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URMC awards highlight need to reduce racial disparities and prevent violence

Dr. Eugenia C. South, physician at Penn Medicine and assistant professor of Emergency Medicine at the Hospital of the University of Pennsylvania.
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Dr. Eugenia C. South, physician at Penn Medicine and assistant professor of Emergency Medicine at the Hospital of the University of Pennsylvania.

Urban gun violence disproportionately affects segregated Black neighborhoods is one of the main points that a physician and assistant professor of emergency medicine at the University of Pennsylvania want to get across.

Dr. Eugenia South, a physician at Penn Medicine was a keynote speaker Thursday at the annual Dr. David Satcher Community Health Improvement Awards, presented by the Center for Community Health & Prevention at the University of Rochester Medical Center.

During her talk, South discussed the root causes of urban gun violence in many cities, including Rochester. She said those incidents are often tied to structural racism.

“There is this link between structural, historical and structural ongoing aspects of racism that determine the amount of investment that goes into neighborhoods and something like gun violence, which again, I think is a symptom of a lack of investment," South explained at the virtual event.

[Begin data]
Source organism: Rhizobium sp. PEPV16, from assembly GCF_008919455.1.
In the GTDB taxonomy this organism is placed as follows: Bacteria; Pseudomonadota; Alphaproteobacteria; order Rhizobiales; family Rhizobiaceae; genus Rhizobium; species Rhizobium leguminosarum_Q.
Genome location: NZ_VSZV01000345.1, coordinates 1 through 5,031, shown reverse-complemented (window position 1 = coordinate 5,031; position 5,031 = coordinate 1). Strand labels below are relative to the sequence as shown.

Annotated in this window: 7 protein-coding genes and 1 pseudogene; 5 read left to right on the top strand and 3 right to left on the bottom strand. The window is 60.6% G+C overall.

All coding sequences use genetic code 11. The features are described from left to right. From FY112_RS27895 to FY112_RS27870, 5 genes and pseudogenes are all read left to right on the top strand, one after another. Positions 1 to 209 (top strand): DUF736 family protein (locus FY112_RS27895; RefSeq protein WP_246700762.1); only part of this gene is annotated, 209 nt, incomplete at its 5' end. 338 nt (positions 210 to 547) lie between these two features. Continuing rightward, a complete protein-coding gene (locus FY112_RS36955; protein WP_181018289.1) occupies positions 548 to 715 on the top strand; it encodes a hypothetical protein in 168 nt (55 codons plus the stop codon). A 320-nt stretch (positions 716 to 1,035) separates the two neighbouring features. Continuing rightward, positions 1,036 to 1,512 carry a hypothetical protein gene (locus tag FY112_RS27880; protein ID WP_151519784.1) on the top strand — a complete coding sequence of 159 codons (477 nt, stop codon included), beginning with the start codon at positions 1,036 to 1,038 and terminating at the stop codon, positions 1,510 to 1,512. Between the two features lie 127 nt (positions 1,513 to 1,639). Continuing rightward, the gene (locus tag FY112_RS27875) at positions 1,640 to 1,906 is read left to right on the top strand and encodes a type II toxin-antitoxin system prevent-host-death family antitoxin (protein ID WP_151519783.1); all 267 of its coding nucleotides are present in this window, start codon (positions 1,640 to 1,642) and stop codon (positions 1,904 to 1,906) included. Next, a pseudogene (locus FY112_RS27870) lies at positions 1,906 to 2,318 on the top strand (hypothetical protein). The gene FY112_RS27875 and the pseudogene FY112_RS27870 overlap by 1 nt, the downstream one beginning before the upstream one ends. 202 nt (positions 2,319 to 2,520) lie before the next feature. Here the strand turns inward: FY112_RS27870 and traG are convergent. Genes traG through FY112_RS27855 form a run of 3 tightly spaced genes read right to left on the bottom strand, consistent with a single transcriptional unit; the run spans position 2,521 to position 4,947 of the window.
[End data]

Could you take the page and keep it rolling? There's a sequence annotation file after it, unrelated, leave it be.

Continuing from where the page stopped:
South also said that something as simple as turning vacant land into clean, green spaces can foster a healthier situation that can reduce stress and even lower violence.

“Simple, low-cost structural changes to neighborhood environments improves health and safety. In order to do that we need to invest money into these neighborhood improvements,” South said.

Created in 2010, the awards reflect a mission to expand university-community partnerships that support participatory research and interventions to reduce health inequalities and improve the community’s health.

Dr. Nancy Bennett, director of the Center for Community Health & Prevention, said that the nation and the world “have faced tremendous challenges that have highlighted the magnitude of health disparities and the irrefutable need for a strong public health infrastructure.”

Three URMC faculty members were recognized for their contributions to improving health in the Greater Rochester region. They include:

Dr. Laura Jean Shipley, professor of clinical pediatrics, vice chair for population and behavioral health in the department of pediatrics and associate medical director for maternal child health at Accountable Health Partners.

Dr. Jeffrey Kaczorowski, professor and vice chair for community and government affairs in the department of pediatrics. 

Dr. Angela Branche, who is an assistant professor at the University of Rochester, School of Medicine.

Randy Gorbman is WXXI's director of news and public affairs. Randy manages the day-to-day operations of WXXI News on radio, television, and online.